Camden, New Jersey
The City of Camden is the county seat of Camden County, New Jersey in the United States. It is located just across the Delaware River from Philadelphia, Pennsylvania. As of the 2000 census, the city had a total population of 79,904.
Camden is the home of a branch campus of Rutgers, the State University of New Jersey. The USS New Jersey is preserved as a museum on Camden's Delaware River waterfront near the New Jersey State Aquarium and the Tweeter Center. Campbell's Field, the stadium where the Camden Riversharks minor league baseball team plays, is located between the aquarium and the Benjamin Franklin Bridge. Riverfront State Prison is immediately adjacent to the stadium on the other side of the Benjamin Franklin Bridge. Campbell Soup Company's main offices are here, however, its Camden plant closed in 1996.
The Delaware River Port Authority (or DRPA) maintains its main offices in Camden, owns the Benjamin Franklin Bridge which connects Camden to Philadelphia, the PATCO Hi-Speedline's three Camden stations, the RiverLink ferry to Penns Landing in Philadelphia, and numerous area port facilities.
New Jersey Transit's Walter Rand Transportation Center is located at Broadway & Mickle Blvd. Besides being a major hub for New Jersey Transit buses and Greyhound Lines, the Walter Rand Transportation Center is also a PATCO and River LINE station.
In 2004, Camden was awarded the title of "America's Most Dangerous City" by the Morgan Quinto Corporation , moving up from third place in 2003 and beating out 354 other dangerous cities considered for the award.
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Walt Whitman lived his last years in Camden and is buried in Harleigh Cemetery on Haddon Avenue.
From 1901 through 1929 Camden was headquarters of the Victor Talking Machine Company, and thereafter to its successor RCA Victor, the world's largest manufacturer of phonographs and phonograph records for the first two thirds of the 20th century.
Camden is the place where the first drive-in theater opened, invented by Richard Hollingshead, on June 6, 1933.
Camden was once the home of a New York Shipbuilding Corporation shipyard.
On September 6, 1949 mass murderer Howard Unruh went on a killing spree in his Camden neighborhood. Thirteen people died as a result. Unruh remains confined in a state psychiatric facility. In 1996, New Jersey Governor Christine Todd Whitman frisked Sherron Rolax in Camden, which many alleged violated Rolax's civil rights. In 2004, Morgan Quitno Press also ranked Camden as the US' "most dangerous city", or city with the highest crime rate, adding to its already infamous reputation.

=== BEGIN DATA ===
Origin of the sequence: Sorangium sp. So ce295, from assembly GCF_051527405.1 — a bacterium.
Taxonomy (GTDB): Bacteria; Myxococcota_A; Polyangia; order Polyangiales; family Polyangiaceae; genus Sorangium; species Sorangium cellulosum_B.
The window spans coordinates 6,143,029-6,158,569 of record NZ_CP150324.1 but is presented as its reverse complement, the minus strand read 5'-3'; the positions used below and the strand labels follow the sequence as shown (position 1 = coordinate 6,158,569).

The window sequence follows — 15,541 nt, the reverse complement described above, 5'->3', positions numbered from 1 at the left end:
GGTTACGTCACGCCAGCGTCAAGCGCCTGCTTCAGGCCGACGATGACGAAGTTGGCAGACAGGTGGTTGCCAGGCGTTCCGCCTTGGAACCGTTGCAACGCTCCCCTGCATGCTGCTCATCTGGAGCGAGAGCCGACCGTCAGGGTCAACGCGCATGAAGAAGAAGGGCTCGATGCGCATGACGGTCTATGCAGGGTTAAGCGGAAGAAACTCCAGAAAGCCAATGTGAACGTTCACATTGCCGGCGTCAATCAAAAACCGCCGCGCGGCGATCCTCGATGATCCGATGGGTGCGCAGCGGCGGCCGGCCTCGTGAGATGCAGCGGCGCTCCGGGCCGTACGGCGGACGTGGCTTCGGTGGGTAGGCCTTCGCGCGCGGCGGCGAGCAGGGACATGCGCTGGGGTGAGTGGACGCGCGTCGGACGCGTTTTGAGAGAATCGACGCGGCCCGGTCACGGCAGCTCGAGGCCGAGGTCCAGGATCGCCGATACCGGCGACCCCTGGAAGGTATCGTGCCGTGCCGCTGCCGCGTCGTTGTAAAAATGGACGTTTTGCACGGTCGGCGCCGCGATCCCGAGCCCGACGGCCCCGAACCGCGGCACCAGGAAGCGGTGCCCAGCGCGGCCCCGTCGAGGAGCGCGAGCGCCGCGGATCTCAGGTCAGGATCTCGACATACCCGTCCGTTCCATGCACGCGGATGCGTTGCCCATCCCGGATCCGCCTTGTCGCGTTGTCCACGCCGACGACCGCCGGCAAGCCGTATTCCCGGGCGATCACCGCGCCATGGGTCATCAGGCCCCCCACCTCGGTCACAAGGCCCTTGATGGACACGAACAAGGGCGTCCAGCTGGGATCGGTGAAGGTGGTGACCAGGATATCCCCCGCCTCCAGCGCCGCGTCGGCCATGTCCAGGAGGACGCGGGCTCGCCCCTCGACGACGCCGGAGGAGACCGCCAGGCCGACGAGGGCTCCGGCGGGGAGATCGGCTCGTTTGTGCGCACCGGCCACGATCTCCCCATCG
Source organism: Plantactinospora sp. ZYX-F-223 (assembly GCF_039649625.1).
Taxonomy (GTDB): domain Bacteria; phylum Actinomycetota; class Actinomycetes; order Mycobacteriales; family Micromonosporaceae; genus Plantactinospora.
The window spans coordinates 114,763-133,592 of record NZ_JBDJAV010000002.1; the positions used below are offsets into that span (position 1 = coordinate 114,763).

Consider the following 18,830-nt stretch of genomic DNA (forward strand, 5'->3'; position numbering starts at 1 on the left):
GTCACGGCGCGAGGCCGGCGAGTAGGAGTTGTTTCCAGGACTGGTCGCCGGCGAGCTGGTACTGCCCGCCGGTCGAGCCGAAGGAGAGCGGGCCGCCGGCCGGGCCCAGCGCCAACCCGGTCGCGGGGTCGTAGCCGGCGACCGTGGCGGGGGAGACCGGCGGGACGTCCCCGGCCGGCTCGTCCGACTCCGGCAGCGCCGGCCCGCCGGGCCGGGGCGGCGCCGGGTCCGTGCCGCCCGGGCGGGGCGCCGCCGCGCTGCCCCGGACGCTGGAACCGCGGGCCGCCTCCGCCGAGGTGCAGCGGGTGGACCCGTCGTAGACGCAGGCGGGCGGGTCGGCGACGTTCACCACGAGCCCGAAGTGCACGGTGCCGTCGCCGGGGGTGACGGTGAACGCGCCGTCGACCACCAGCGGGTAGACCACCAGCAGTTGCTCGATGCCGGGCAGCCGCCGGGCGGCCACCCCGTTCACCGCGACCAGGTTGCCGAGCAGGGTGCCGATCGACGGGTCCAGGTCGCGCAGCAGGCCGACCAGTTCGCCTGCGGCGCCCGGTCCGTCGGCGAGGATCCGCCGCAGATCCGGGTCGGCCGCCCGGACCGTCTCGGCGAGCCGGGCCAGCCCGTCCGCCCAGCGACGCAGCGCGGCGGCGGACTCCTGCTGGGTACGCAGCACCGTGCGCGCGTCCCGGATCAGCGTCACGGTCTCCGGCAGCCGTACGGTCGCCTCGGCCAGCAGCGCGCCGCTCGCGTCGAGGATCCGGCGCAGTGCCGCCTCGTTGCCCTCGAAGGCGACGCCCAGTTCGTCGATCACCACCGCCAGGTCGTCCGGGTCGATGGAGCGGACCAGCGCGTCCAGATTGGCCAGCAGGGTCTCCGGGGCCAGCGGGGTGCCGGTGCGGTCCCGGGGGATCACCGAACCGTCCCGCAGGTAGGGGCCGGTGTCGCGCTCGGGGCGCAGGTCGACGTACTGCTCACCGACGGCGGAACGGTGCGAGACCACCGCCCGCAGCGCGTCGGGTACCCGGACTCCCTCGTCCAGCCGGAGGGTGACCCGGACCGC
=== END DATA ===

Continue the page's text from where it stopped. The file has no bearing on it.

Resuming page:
Based on statistics reported to the Federal Bureau of Investigation, Camden was the third-most dangerous city in the U.S. during 2002, and the nation's most dangerous city during 2003. "Most dangerous city" is based on crime statistics in six categories: murder, rape, robbery, aggravated assault, burglary, and auto theft.  City Councilman Ali Sloan-El, responding to 2004 news about the 2003 statistics, cites Camden's poverty as an important contributing factor to its high crime rate. The demographic data from the Census indicates about a third of the city's residents live below the poverty line.
Camden has historically been a stronghold of the Democratic Party. The city is chartered under the Faulkner Act (Mayor-Council). The Mayor and City Council are elected in non-partisan elections in May. Municipal corruption is rampant. Of the five most recent former Camden Mayors, Angelo Errichetti, Arnold Webster, and Milton Milan have been convicted of crimes ranging from embezzelment to laundering drug money and taking bribes.
Gwendolyn Faison is presently Mayor, and a street has already been renamed in her honor.
Camden was once a center of production of everything from pens and soup to ships and phonographs. Camden has moved into the 21st century well prepared as a center for New Jersey's fastest growing industry: government. Government, education, and healthcare are the three biggest employers in Camden, however most employees commute to Camden and live in nearby suburbs such as Cherry Hill.
Camden is located at 39°56'14" North, 75°6'22" West (39.937195, -75.106186)1.
As of the census2 of 2000, there are 79,904 people, 24,177 households, and 17,431 families residing in the city. The population density is 3,497.9/km² (9,057.0/mi²). There are 29,769 housing units at an average density of 1,303.2/km² (3,374.3/mi²). The racial makeup of the city is 16.84% White, 53.35% Black or African American, 0.54% Native American, 2.45% Asian, 0.07% Pacific Islander, 22.83% from other races, and 3.92% from two or more races. 38.82% of the population are Hispanic or Latino of any race.
There are 24,177 households out of which 42.2% have children under the age of 18 living with them, 26.1% are married couples living together, 37.7% have a female householder with no husband present, and 27.9% are non-families. 22.5% of all households are made up of individuals and 7.8% have someone living alone who is 65 years of age or older. The average household size is 3.12 and the average family size is 3.62.
In the city the population is spread out with 34.6% under the age of 18, 12.0% from 18 to 24, 29.5% from 25 to 44, 16.3% from 45 to 64, and 7.6% who are 65 years of age or older. The median age is 27 years. For every 100 females there are 94.3 males. For every 100 females age 18 and over, there are 90.0 males.
The median income for a household in the city is $23,421, and the median income for a family is $24,612. Males have a median income of $25,624 versus $21,411 for females. The per capita income for the city is $9,815. 35.5% of the population and 32.8% of families are below the poverty line. Out of the total population, 45.5% of those under the age of 18 and 23.8% of those 65 and older are living below the poverty line.